THE DUKE OF MONMOUTH 1649 -
AND THE MONMOUTH REBELLION 1685 (J2)
Commander: by the Dutch painter Jan Wyck (1644-
The Battle of
xxxxxThe Duke of Monmouth, an illegitimate son of Charles II, was a Protestant and seen as heir to the throne by those who opposed the succession of the king’s brother, the Roman Catholic Duke of York. Indeed in 1679 the Whigs tried to rule out the Duke of York by their Exclusion Bill, and in 1683 (C2) the Rye House Plot attempted to kill both the king and his brother. When the duke, as James II, eventually came to the throne in 1685, Monmouth landed in Dorset from the continent, but he received only limited and untrained support. He took Taunton, where he was proclaimed king, and then, confronted by the royalist army in a marshy area known as Sedgemoor, decided on a night attack. It failed. His small cavalry force deserted him, his foot soldiers became bogged down and were quickly overpowered, and Monmouth himself was captured. He was beheaded a few days later. The Monmouth Rebellion was over.
xxxxxJames Scott, the Duke of Monmouth, (also called James Fitzroy and James Crofts), was the illegitimate son of Charles II and Lucy Walter. He was born in Rotterdam and spent his early life on the continent, not coming to England until 1662. When he did so, the king acknowledged him as his son and made him the Duke of Monmouth. He married the countess of Buccleuch the following year, and it was then that he adopted her surname of Scott. He served his father well, first as captain of the king's troop and then, from 1678, as captain general of the armed forces.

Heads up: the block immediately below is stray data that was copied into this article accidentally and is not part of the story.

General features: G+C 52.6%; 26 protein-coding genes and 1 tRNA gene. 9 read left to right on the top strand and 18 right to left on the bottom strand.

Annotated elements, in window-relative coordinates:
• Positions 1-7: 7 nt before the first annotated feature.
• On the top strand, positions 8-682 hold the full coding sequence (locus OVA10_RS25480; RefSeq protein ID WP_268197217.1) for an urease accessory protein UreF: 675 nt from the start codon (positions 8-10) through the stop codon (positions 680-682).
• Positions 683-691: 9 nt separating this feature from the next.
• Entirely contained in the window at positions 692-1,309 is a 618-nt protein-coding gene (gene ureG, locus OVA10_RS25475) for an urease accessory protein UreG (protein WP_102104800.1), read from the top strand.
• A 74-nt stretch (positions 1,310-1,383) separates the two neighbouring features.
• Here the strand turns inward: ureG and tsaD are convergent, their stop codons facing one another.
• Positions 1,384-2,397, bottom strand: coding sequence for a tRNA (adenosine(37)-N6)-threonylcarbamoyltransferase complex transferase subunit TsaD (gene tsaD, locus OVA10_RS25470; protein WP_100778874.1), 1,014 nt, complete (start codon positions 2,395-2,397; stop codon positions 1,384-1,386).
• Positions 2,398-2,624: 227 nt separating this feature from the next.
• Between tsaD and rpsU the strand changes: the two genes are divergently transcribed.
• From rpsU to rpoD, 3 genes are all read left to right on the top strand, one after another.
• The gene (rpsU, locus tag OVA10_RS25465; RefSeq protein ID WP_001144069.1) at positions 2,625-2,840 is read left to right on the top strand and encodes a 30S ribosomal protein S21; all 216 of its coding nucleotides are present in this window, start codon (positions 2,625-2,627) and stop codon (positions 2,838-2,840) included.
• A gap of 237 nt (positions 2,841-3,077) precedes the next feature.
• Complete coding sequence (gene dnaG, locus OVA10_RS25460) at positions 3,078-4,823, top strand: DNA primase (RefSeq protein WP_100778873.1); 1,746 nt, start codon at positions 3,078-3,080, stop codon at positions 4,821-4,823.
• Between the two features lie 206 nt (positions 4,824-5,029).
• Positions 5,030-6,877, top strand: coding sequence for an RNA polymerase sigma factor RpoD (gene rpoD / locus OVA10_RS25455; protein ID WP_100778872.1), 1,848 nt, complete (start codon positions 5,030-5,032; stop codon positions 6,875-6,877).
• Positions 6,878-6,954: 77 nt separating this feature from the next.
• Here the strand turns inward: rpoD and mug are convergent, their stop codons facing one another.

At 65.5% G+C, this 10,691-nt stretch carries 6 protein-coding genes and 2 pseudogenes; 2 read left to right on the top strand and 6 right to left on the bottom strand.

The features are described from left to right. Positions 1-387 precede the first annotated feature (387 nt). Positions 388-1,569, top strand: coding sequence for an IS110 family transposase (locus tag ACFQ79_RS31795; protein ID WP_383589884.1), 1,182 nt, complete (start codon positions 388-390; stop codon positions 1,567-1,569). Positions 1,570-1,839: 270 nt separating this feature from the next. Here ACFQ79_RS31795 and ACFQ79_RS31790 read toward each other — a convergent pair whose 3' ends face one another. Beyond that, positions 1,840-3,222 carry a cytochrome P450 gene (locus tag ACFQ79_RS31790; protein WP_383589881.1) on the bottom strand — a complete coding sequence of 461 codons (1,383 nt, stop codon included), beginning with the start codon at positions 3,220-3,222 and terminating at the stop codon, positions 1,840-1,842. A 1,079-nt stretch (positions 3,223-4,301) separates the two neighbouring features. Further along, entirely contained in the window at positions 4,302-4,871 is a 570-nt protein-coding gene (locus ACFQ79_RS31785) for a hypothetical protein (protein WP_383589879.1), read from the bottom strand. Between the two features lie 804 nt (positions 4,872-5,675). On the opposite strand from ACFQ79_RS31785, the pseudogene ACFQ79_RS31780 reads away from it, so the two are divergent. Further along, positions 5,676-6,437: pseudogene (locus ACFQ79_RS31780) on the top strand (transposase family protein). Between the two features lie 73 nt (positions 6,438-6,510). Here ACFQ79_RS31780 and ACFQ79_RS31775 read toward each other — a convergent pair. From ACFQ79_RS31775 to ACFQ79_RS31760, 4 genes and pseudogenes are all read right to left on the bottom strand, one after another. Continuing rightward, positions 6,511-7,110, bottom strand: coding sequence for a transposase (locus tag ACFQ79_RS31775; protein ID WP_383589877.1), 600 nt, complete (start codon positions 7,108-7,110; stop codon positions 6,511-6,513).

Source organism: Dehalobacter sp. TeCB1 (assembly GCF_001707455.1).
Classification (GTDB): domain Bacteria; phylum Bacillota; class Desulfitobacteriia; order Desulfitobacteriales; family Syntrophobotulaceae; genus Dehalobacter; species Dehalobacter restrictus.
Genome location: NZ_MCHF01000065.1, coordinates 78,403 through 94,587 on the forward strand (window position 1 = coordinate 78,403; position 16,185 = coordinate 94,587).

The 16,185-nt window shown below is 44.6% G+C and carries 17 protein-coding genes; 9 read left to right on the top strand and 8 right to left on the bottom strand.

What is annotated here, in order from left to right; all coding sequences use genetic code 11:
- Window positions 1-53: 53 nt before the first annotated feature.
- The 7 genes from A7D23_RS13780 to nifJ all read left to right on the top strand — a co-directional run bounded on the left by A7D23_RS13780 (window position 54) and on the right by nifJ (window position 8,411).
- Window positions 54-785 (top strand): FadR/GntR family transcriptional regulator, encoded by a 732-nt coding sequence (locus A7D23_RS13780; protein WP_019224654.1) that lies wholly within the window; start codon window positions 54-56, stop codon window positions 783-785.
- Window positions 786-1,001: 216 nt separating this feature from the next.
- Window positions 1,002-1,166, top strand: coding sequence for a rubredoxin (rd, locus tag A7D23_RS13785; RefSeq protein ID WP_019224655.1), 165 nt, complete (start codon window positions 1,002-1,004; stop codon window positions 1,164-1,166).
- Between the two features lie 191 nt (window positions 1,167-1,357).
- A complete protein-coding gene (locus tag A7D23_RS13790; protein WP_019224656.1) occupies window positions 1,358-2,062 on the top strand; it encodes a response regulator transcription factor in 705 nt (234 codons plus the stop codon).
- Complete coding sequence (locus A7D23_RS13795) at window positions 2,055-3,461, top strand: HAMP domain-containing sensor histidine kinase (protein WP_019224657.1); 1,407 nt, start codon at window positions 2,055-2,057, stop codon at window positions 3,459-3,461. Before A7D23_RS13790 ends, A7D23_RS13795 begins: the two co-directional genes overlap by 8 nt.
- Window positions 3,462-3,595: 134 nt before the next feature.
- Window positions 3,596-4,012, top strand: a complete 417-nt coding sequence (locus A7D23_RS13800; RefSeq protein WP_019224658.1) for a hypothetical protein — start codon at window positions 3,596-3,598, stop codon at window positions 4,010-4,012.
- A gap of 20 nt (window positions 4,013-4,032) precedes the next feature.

xxxxxAs a Protestant and a son of the king -
xxxxxWhen James eventually came to the throne in February 1685, Monmouth (illustrated) made another and, as it proved, final attempt, to seize the crown -
xxxxxIncidentally, the English writer Daniel Defoe took an active part in the rebellion and managed to escape after the Battle of Sedgemoor -
xxxxx...... A story goes that after the Duke of Monmouth was beheaded, his head was sewn back on so that his portrait could be painted!
xxxxxThe man charged with conducting the trials of those accused of complicity in the rebellion was Judge Jeffreys, lord chief justice of England. He had already earned a reputation for his ruthless regard for the law, and for the severity of his sentences -
xxxxxGeorge Jeffreys (c1644-
xxxxxOn the accession of James II he continued his loyalty towards the crown, and was made Baron Jeffreys of Wem. After the bloody assizes, he was appointed Lord Chancellor and in this office he defended the king's pro-
xxxxxThe extremely harsh punishment meted out to Monmouth and his Protestant supporters via the Bloody Assizes did nothing to endear the new king to the vast majority of his people. Furthermore, the victory of the royalist forces gave James the impression that his throne was relatively secure. As we shall see, nothing was further from the truth.
xxxxxIncidentally, the executioner who beheaded the Duke of Monmouth was an Englishman (or possibly an Irishman) called Jack (John) Ketch (died 1686). He was renowned for his appalling lack of skill. It is said, for example, that it took three blows to behead Lord Russell -
xxxxxThe lord chief justice of England, Judge Jeffreys (c1644-